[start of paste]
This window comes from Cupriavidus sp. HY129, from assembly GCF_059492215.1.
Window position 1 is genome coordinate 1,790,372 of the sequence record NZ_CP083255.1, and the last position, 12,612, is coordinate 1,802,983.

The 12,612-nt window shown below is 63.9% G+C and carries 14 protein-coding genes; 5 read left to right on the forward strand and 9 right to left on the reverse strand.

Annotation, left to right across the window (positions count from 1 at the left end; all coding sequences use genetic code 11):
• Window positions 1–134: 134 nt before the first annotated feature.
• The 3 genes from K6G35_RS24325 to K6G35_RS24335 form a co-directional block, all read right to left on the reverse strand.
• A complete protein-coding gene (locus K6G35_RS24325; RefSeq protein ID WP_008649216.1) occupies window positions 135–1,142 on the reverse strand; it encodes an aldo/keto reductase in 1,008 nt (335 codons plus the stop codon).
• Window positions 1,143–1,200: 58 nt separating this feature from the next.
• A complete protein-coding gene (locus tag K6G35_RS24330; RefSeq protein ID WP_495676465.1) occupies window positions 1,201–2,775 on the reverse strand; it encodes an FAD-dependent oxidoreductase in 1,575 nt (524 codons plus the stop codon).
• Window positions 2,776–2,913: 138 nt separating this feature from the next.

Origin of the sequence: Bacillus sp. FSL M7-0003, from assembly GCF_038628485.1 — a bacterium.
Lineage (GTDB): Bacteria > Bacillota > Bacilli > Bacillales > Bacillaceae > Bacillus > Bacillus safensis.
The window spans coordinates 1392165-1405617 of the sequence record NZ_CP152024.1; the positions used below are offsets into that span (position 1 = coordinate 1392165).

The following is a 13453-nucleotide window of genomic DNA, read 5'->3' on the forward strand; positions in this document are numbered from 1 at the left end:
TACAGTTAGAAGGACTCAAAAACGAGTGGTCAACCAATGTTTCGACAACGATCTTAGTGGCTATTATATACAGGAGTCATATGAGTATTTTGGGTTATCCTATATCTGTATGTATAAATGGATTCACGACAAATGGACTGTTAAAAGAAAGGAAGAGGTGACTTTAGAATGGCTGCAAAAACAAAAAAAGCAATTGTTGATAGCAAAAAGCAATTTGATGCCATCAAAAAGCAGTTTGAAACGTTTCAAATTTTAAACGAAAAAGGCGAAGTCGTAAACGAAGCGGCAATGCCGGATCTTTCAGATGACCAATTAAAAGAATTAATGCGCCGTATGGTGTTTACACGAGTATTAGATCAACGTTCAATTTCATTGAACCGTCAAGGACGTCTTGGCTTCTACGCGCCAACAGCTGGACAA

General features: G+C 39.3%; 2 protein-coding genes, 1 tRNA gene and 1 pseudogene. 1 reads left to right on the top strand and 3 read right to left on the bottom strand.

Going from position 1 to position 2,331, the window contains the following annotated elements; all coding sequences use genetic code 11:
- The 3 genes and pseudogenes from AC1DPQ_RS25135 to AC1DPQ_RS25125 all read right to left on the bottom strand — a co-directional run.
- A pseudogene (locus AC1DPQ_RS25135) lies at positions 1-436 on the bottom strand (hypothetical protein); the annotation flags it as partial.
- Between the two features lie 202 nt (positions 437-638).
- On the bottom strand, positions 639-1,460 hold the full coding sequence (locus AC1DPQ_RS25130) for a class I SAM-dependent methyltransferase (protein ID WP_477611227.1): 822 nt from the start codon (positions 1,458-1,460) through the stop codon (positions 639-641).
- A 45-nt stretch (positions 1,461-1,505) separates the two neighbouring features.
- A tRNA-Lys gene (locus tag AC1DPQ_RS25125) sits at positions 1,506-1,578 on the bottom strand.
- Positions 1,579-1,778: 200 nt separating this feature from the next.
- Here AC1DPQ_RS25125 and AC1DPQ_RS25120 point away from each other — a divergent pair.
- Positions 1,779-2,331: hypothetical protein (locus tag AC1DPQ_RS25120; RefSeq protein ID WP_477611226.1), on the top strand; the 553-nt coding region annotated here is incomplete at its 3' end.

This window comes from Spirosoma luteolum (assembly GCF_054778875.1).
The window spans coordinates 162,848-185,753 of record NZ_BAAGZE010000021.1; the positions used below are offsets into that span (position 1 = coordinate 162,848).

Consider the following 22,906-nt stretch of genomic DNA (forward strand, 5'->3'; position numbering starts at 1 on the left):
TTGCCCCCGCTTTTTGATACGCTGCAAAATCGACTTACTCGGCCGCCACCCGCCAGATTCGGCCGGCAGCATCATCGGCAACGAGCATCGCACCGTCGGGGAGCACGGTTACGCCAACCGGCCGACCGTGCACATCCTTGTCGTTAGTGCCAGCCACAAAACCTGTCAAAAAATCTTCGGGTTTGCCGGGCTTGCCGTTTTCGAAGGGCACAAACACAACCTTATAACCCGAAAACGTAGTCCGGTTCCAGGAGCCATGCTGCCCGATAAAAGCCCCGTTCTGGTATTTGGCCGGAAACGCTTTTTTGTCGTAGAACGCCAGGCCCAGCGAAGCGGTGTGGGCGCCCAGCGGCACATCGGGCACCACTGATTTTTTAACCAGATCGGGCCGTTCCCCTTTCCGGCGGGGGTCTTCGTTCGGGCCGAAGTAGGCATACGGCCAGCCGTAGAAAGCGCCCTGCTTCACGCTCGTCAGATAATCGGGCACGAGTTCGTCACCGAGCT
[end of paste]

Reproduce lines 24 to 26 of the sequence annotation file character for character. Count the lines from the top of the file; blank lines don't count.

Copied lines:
- Positions 1,579-1,778: 200 nt separating this feature from the next.
- Here AC1DPQ_RS25125 and AC1DPQ_RS25120 point away from each other — a divergent pair.
- Positions 1,779-2,331: hypothetical protein (locus tag AC1DPQ_RS25120; RefSeq protein ID WP_477611226.1), on the top strand; the 553-nt coding region annotated here is incomplete at its 3' end.